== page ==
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“A Fresh, Intimate Glimpse of Ruth Bader Ginsburg’s Life”: Editor Carla Gutierrez on RBG


Carla Gutierrez began her career as a documentary editor in 2006 on Iraq for Sale: The War Profiteers. She has since edited the Oscar-nominated short La Corona, the Emmy-nominated feature Reportero and When Worlds Collide, which won the Special Jury Prize for Best Debut Feature at Sundance in 2016. She returns to the festival having edited RBG, a documentary on Supreme Court Justice Ruth Bader Ginsburg from directors Betsy West and Julie Cohen. Gutierrez speaks with Filmmaker below about blending new and archival interviews and how RBG is a “love story of a woman who strived to accomplish great things and the man who supported her in that endeavor.”

Filmmaker: How and why did you wind up being the editor of your film? What were the factors and attributes that led to your being hired for this job?

Gutierrez: I was recommended to RBG directors by someone at CNN Films who was familiar with my work. We met, chatted over tea and I shared a few films I had edited with them. At the time, I was cutting the documentary Chavela, which was built around historical archival and sit-down interviews. RBG was also going to rely upon those elements, and so it was important for them to see how I had constructed some sequences for Chavela. I guess they liked what they saw, which was incredibly fortunate for me. I admired Ruth Bader Ginsburg’s work as a Supreme Court Justice, and I was very excited to be able to work with two experienced female directors.

Filmmaker: In terms of advancing your film from its earliest assembly to your final cut, what were goals as an editor? What elements of the film did you want to enhance, or preserve, or tease out or totally reshape?

Gutierrez: It was important for us that the viewer get a fresh, intimate glimpse of Ruth Bader Ginsburg’s life and to understand how her personal experiences shaped her identity as a lawyer and as a judge. Many people don’t know about the important legal work she did in the 1970s to advance equal rights for women. That part of her journey was a new exhilarating discovery for me, too.

Filmmaker: How did you achieve these goals? What types of editing techniques, or processes, or feedback screenings allowed this work to occur?

Gutierrez: Justice Ginsburg had already told her personal story in interviews many times, but when you marry that narrative with historical and personal archival, you can uncover new emotional insights. Betsy and Julie conducted an amazing interview with Justice Ginsburg, but we also pulled from many archival interviews and talks she has given though the years at public events and law schools. We aimed to create intimacy by drawing from a number of different sources. The segments about her relationship with her husband, Marty, were particularly special to edit. The film in a way is a love story of a woman who strived to accomplish great things and the man who supported her in that endeavor.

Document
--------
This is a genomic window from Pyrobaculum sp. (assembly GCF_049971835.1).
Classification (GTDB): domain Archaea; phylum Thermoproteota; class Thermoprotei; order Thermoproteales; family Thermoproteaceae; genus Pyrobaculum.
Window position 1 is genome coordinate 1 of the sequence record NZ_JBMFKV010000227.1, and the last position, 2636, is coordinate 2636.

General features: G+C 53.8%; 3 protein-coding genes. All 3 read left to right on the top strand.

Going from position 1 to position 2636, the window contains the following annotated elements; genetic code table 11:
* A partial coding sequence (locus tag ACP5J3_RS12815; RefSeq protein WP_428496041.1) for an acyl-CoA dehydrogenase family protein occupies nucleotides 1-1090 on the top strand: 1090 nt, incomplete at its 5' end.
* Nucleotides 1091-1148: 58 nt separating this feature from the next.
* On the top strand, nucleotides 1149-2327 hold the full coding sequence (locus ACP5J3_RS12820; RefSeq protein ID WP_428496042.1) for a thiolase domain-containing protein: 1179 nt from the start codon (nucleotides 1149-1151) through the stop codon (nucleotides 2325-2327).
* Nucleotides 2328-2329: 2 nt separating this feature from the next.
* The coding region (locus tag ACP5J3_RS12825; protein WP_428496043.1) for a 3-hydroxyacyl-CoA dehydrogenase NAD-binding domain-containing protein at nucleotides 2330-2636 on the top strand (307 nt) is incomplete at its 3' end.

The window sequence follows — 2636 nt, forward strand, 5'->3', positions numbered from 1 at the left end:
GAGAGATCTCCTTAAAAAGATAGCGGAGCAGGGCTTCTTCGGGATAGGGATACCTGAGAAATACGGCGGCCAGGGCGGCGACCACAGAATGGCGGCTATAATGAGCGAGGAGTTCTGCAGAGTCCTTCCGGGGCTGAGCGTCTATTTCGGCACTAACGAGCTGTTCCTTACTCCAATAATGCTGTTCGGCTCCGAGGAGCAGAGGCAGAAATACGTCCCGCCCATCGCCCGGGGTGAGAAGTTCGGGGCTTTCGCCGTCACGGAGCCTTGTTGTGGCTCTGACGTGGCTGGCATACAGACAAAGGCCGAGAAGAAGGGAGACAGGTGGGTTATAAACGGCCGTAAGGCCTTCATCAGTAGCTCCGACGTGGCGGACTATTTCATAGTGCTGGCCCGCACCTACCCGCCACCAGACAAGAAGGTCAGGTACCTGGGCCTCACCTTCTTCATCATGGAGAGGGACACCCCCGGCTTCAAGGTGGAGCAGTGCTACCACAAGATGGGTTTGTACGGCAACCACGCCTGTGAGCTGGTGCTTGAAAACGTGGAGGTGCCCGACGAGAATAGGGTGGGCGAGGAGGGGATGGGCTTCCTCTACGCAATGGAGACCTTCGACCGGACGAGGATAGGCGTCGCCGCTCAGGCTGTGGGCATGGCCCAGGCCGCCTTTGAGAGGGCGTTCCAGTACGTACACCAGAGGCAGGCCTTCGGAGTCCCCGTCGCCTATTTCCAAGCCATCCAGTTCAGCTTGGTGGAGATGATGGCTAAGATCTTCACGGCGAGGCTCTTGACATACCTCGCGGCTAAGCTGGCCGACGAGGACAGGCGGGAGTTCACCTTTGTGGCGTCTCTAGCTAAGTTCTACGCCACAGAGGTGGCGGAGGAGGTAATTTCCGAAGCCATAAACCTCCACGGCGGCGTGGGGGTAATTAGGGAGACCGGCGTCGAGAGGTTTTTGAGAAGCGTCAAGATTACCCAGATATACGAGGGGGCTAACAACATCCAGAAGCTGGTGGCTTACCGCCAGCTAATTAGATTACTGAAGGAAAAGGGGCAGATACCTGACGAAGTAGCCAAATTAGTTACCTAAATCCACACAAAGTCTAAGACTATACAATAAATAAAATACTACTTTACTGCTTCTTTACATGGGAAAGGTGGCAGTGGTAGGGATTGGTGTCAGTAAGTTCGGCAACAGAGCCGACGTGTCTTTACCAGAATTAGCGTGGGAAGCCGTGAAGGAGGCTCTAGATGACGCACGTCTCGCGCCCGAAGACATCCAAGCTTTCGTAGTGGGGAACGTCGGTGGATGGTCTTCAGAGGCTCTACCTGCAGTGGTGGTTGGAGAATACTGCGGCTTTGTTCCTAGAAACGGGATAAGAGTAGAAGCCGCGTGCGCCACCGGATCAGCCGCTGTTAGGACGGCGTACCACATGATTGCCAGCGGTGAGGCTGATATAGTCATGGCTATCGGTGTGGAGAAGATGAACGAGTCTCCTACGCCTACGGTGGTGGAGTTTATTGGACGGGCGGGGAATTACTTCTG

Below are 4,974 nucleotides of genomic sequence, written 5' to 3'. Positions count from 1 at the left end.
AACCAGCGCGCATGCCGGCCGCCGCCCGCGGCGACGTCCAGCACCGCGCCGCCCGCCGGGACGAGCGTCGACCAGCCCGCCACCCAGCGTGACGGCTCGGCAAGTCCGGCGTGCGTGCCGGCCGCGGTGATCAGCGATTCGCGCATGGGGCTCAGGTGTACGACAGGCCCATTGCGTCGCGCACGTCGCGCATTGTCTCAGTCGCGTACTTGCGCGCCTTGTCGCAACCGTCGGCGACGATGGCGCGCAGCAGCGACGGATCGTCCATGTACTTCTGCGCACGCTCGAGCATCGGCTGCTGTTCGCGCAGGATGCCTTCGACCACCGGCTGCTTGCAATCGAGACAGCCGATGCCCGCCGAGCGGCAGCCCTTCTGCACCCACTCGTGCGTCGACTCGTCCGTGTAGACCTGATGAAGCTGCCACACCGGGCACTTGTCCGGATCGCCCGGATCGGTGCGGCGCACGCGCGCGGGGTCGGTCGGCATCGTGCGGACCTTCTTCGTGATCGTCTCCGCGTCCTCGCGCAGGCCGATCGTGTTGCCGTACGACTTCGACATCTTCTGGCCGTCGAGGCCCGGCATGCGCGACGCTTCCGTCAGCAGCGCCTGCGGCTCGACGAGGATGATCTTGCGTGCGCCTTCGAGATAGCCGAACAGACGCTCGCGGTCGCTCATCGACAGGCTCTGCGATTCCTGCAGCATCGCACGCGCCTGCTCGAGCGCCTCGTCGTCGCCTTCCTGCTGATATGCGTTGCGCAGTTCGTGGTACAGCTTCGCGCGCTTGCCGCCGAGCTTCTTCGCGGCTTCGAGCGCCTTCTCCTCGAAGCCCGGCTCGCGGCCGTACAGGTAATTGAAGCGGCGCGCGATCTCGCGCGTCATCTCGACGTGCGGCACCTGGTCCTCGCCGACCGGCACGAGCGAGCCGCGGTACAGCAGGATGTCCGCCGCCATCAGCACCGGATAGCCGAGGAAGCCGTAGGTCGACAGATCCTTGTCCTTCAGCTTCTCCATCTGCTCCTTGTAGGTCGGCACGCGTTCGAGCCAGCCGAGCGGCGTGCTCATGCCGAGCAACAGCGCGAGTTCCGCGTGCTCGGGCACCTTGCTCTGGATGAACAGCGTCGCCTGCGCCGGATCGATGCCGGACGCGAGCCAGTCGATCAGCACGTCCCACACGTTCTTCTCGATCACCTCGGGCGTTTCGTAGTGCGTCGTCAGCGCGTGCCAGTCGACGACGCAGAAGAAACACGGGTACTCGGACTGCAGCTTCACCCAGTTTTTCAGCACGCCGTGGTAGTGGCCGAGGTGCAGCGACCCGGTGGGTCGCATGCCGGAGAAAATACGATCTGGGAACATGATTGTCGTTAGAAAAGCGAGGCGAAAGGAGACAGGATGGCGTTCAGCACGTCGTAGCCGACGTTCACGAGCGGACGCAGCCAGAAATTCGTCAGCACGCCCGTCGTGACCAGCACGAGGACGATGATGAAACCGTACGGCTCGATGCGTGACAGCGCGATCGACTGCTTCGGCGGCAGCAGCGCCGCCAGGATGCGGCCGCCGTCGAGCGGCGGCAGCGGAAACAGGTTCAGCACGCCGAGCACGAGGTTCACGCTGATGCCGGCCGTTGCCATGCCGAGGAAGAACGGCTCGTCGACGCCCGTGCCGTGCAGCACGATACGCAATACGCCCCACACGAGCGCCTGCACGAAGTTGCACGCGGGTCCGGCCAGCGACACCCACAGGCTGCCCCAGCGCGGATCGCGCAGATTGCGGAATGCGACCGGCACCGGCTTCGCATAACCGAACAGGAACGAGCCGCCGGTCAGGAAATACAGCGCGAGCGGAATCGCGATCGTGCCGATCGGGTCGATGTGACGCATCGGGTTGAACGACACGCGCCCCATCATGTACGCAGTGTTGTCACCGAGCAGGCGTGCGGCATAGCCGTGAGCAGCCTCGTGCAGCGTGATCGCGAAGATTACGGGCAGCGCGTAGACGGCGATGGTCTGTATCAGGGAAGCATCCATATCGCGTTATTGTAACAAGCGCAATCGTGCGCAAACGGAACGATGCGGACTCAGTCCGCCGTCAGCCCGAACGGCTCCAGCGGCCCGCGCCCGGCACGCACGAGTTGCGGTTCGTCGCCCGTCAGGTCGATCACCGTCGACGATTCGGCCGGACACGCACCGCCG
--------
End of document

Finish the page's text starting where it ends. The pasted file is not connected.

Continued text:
Filmmaker: As an editor, how did you come up in the business, and what influences have affected your work?

Gutierrez: I attended the Stanford Graduate Documentary Film Program and quickly realized that what I enjoyed the most was editing. I owe a lot of my creative development to other documentary editors. Right after school I had the fortune to work with editor Kim Roberts on The Fall of Fujimori. That experience taught me a lot about long-form structure. I love talking to other editors about their approaches to building dramatic arcs and problem solving, and I study the work of documentary editors who I admire – re-watching films to understand how they tackle stories.

Filmmaker: What editing system did you use, and why?

Gutierrez: We used Premiere. I learned how to edit on Final Cut, and jumping to Premiere was a pretty smooth transition. I find that as long as the project is well organized from the beginning, things usually run pretty smoothly. I’m all for strict media management.

Filmmaker: What was the most difficult scene to cut and why? And how did you do it?

Gutierrez: It wasn’t a scene per se. The challenge was how to approach all the court cases in our film. Before she was a justice, Ruth Bader Ginsburg argued six important women’s rights cases to the Supreme Court. It was essential for us to include those arguments, because her words have had a great impact on the lives of women across this country, but legal language can be confusing, complicated and a little dry for us lay people. We worked and reworked those segments to reveal the true power of her words. Betsy and Julie had the fantastic idea of using animation incorporating the actual, text and that helped a lot. There are also many important cases that Justice Ginsburg has heard at the Supreme Court, and the dissenting opinions that have given her the title of Notorious RBG. Our main goal was for people to understand that all these cases have a real impact on our everyday lives. We worked extra hard in the edit to make the legal language approachable and clear.

Filmmaker: Finally, now that the process is over, what new meanings has the film taken on for you? What did you discover in the footage that you might not have seen initially, and how does your final understanding of the film differ from the understanding that you began with?

Gutierrez: I absolutely loved working on this film. It had a strong personal meaning for me as a younger woman. I was shocked to learn about specific laws that bluntly discriminated against women until the late 70s and how little legal protection women had. That’s not that long ago. Learning how Ruth Bader Ginsburg and others quietly and diligently took the legal fight to change the law has given me a greater appreciation for the women’s movement and for those who have led the path for more gender equality.

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